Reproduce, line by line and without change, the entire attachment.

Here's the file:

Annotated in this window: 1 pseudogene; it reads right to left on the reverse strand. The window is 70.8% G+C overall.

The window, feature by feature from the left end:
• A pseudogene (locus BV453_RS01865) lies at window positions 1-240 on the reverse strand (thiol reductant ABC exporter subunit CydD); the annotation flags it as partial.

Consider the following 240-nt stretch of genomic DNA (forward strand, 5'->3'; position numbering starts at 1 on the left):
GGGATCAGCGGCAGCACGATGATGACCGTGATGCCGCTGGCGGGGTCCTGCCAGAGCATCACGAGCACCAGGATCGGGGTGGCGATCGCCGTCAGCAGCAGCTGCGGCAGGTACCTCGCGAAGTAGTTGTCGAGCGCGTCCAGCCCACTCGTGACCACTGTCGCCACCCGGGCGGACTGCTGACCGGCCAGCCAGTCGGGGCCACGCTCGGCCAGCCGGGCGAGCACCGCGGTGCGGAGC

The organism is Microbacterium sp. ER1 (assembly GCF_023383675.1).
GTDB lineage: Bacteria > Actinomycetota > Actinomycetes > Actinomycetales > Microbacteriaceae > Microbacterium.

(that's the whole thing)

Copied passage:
Annotated in this window: 1 pseudogene; it reads right to left on the reverse strand. The window is 70.8% G+C overall.

The window, feature by feature from the left end:
• A pseudogene (locus BV453_RS01865) lies at window positions 1-240 on the reverse strand (thiol reductant ABC exporter subunit CydD); the annotation flags it as partial.

Consider the following 240-nt stretch of genomic DNA (forward strand, 5'->3'; position numbering starts at 1 on the left):
GGGATCAGCGGCAGCACGATGATGACCGTGATGCCGCTGGCGGGGTCCTGCCAGAGCATCACGAGCACCAGGATCGGGGTGGCGATCGCCGTCAGCAGCAGCTGCGGCAGGTACCTCGCGAAGTAGTTGTCGAGCGCGTCCAGCCCACTCGTGACCACTGTCGCCACCCGGGCGGACTGCTGACCGGCCAGCCAGTCGGGGCCACGCTCGGCCAGCCGGGCGAGCACCGCGGTGCGGAGC

The organism is Microbacterium sp. ER1 (assembly GCF_023383675.1).
GTDB lineage: Bacteria > Actinomycetota > Actinomycetes > Actinomycetales > Microbacteriaceae > Microbacterium.